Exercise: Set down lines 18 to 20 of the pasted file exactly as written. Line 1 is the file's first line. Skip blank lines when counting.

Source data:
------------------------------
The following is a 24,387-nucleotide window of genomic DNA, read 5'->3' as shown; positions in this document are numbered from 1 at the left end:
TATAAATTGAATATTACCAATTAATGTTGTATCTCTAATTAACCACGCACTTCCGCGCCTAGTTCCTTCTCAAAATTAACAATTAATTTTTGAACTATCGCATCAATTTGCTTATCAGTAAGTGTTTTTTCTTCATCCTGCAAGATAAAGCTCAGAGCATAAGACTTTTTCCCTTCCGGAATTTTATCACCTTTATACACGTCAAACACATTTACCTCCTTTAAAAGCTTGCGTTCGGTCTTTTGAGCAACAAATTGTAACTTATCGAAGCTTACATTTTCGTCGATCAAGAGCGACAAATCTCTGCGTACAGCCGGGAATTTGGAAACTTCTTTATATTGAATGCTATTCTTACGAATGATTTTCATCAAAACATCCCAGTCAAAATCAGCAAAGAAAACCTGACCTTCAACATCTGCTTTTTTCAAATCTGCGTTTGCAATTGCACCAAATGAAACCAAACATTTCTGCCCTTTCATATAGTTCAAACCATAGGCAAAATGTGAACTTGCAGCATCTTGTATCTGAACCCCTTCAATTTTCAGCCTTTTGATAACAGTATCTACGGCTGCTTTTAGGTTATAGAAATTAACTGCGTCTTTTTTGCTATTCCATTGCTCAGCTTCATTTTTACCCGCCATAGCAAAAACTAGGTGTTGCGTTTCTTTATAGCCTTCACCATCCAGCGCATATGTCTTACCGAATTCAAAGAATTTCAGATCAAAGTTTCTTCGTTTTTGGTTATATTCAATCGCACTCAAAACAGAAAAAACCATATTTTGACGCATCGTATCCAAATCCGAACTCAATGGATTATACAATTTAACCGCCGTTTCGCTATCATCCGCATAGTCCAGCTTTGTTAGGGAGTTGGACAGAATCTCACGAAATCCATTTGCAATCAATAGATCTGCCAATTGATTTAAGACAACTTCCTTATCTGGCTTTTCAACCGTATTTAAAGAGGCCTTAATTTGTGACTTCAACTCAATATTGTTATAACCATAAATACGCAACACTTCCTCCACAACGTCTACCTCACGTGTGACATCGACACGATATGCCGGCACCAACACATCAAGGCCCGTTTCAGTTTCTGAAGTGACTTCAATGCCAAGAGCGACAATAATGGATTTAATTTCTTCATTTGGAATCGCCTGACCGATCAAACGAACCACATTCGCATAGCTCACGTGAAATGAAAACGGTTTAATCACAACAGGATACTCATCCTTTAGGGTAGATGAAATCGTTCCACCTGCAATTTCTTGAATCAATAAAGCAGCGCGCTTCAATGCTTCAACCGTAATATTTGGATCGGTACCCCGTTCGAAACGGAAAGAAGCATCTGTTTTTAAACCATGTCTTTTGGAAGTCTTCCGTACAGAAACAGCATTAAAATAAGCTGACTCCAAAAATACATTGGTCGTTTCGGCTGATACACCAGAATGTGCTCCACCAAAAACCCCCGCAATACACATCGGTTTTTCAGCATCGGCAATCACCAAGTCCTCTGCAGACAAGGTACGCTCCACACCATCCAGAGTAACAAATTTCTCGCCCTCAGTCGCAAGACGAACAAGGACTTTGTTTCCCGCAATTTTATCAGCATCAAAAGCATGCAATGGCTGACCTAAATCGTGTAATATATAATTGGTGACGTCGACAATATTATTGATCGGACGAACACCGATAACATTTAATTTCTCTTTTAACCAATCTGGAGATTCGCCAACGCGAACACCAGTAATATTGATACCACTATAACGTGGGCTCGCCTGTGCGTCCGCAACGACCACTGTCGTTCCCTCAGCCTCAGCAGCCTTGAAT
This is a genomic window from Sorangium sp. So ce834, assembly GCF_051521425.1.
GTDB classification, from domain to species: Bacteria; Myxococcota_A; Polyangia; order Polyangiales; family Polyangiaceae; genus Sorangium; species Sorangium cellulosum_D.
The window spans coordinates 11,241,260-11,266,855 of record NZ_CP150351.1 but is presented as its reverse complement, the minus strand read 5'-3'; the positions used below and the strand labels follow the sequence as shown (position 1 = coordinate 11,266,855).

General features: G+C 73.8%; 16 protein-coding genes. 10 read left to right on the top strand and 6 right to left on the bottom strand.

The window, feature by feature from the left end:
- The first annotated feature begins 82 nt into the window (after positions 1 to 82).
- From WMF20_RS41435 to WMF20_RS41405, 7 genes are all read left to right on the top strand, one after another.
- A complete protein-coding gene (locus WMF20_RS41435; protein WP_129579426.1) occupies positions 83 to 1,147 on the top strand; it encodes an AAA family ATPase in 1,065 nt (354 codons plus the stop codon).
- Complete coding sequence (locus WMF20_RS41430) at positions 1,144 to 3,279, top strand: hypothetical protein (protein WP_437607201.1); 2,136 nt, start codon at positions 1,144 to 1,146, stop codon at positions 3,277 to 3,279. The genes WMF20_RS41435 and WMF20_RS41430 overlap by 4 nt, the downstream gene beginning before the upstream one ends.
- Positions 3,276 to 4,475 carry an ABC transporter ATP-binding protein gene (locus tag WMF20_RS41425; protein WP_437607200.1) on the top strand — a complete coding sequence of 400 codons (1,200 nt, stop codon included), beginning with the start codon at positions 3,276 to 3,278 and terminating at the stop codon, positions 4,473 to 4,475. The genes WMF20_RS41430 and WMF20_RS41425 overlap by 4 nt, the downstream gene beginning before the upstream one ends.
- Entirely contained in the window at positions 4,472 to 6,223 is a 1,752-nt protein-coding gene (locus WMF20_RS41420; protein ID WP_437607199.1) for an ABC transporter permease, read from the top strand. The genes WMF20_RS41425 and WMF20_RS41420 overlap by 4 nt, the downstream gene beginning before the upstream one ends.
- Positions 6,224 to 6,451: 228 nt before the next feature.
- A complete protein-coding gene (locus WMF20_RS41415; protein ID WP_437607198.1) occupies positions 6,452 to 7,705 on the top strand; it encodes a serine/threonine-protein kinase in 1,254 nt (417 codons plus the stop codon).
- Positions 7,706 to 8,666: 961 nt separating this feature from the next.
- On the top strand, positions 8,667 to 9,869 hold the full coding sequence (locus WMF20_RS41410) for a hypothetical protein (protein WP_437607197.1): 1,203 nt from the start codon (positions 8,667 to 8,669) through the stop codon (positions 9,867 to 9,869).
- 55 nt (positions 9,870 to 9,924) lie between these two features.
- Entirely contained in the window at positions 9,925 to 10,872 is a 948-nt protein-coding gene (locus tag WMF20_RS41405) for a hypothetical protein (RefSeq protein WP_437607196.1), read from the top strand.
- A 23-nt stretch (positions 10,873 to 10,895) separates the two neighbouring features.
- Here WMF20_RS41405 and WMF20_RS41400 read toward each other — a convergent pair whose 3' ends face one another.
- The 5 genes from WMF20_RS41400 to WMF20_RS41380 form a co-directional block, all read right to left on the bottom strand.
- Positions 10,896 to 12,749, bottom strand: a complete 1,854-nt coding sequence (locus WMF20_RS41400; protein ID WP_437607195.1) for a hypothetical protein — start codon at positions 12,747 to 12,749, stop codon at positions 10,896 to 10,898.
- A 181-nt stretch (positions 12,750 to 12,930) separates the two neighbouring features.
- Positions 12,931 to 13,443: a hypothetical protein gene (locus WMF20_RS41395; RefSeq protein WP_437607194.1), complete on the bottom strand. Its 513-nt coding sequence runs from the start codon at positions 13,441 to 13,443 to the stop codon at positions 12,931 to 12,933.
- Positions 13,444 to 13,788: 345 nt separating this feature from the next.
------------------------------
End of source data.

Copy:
- 55 nt (positions 9,870 to 9,924) lie between these two features.
- Entirely contained in the window at positions 9,925 to 10,872 is a 948-nt protein-coding gene (locus tag WMF20_RS41405) for a hypothetical protein (RefSeq protein WP_437607196.1), read from the top strand.
- A 23-nt stretch (positions 10,873 to 10,895) separates the two neighbouring features.